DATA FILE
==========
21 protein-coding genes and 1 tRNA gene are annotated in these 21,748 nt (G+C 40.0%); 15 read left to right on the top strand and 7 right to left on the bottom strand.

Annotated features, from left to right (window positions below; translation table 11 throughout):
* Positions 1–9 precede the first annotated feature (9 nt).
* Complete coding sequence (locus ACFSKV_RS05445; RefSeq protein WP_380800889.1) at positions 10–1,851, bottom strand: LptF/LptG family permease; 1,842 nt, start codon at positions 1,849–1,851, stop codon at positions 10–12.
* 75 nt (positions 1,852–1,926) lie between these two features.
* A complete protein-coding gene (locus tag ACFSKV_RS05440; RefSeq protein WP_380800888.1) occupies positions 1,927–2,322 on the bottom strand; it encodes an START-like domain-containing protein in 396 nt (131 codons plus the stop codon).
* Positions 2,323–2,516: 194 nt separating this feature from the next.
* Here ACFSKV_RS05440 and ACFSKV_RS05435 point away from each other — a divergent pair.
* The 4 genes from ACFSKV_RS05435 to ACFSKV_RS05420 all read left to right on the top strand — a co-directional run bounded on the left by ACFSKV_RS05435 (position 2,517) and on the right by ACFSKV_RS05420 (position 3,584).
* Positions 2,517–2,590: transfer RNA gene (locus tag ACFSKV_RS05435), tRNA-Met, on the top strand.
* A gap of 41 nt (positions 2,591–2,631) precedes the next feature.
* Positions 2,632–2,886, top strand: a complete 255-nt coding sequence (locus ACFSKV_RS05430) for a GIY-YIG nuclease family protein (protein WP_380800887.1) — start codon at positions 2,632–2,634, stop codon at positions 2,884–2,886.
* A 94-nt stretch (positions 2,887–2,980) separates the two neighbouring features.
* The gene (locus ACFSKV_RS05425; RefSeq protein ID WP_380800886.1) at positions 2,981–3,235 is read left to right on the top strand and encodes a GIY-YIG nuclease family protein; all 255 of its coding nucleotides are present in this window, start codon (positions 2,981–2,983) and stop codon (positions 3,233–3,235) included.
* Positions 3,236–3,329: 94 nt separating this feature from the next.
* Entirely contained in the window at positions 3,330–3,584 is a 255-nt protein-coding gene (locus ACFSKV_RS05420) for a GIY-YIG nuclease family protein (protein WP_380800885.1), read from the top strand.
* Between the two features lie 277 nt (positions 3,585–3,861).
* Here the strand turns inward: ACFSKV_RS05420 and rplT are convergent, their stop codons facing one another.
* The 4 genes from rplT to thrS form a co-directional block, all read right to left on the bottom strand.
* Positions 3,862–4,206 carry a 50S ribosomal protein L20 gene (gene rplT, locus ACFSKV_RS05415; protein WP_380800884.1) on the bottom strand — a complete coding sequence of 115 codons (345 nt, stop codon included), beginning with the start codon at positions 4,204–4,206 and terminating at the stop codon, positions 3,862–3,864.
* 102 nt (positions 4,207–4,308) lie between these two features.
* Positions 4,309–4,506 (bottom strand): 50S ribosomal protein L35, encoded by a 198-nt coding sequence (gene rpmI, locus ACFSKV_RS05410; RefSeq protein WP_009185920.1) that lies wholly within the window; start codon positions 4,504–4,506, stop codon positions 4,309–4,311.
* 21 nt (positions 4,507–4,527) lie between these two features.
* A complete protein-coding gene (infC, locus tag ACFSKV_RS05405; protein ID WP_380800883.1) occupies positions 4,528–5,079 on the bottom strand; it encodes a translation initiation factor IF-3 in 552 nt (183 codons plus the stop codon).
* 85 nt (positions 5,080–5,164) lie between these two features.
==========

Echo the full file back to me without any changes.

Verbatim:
21 protein-coding genes and 1 tRNA gene are annotated in these 21,748 nt (G+C 40.0%); 15 read left to right on the top strand and 7 right to left on the bottom strand.

Annotated features, from left to right (window positions below; translation table 11 throughout):
* Positions 1–9 precede the first annotated feature (9 nt).
* Complete coding sequence (locus ACFSKV_RS05445; RefSeq protein WP_380800889.1) at positions 10–1,851, bottom strand: LptF/LptG family permease; 1,842 nt, start codon at positions 1,849–1,851, stop codon at positions 10–12.
* 75 nt (positions 1,852–1,926) lie between these two features.
* A complete protein-coding gene (locus tag ACFSKV_RS05440; RefSeq protein WP_380800888.1) occupies positions 1,927–2,322 on the bottom strand; it encodes an START-like domain-containing protein in 396 nt (131 codons plus the stop codon).
* Positions 2,323–2,516: 194 nt separating this feature from the next.
* Here ACFSKV_RS05440 and ACFSKV_RS05435 point away from each other — a divergent pair.
* The 4 genes from ACFSKV_RS05435 to ACFSKV_RS05420 all read left to right on the top strand — a co-directional run bounded on the left by ACFSKV_RS05435 (position 2,517) and on the right by ACFSKV_RS05420 (position 3,584).
* Positions 2,517–2,590: transfer RNA gene (locus tag ACFSKV_RS05435), tRNA-Met, on the top strand.
* A gap of 41 nt (positions 2,591–2,631) precedes the next feature.
* Positions 2,632–2,886, top strand: a complete 255-nt coding sequence (locus ACFSKV_RS05430) for a GIY-YIG nuclease family protein (protein WP_380800887.1) — start codon at positions 2,632–2,634, stop codon at positions 2,884–2,886.
* A 94-nt stretch (positions 2,887–2,980) separates the two neighbouring features.
* The gene (locus ACFSKV_RS05425; RefSeq protein ID WP_380800886.1) at positions 2,981–3,235 is read left to right on the top strand and encodes a GIY-YIG nuclease family protein; all 255 of its coding nucleotides are present in this window, start codon (positions 2,981–2,983) and stop codon (positions 3,233–3,235) included.
* Positions 3,236–3,329: 94 nt separating this feature from the next.
* Entirely contained in the window at positions 3,330–3,584 is a 255-nt protein-coding gene (locus ACFSKV_RS05420) for a GIY-YIG nuclease family protein (protein WP_380800885.1), read from the top strand.
* Between the two features lie 277 nt (positions 3,585–3,861).
* Here the strand turns inward: ACFSKV_RS05420 and rplT are convergent, their stop codons facing one another.
* The 4 genes from rplT to thrS form a co-directional block, all read right to left on the bottom strand.
* Positions 3,862–4,206 carry a 50S ribosomal protein L20 gene (gene rplT, locus ACFSKV_RS05415; protein WP_380800884.1) on the bottom strand — a complete coding sequence of 115 codons (345 nt, stop codon included), beginning with the start codon at positions 4,204–4,206 and terminating at the stop codon, positions 3,862–3,864.
* 102 nt (positions 4,207–4,308) lie between these two features.
* Positions 4,309–4,506 (bottom strand): 50S ribosomal protein L35, encoded by a 198-nt coding sequence (gene rpmI, locus ACFSKV_RS05410; RefSeq protein WP_009185920.1) that lies wholly within the window; start codon positions 4,504–4,506, stop codon positions 4,309–4,311.
* 21 nt (positions 4,507–4,527) lie between these two features.
* A complete protein-coding gene (infC, locus tag ACFSKV_RS05405; protein ID WP_380800883.1) occupies positions 4,528–5,079 on the bottom strand; it encodes a translation initiation factor IF-3 in 552 nt (183 codons plus the stop codon).
* 85 nt (positions 5,080–5,164) lie between these two features.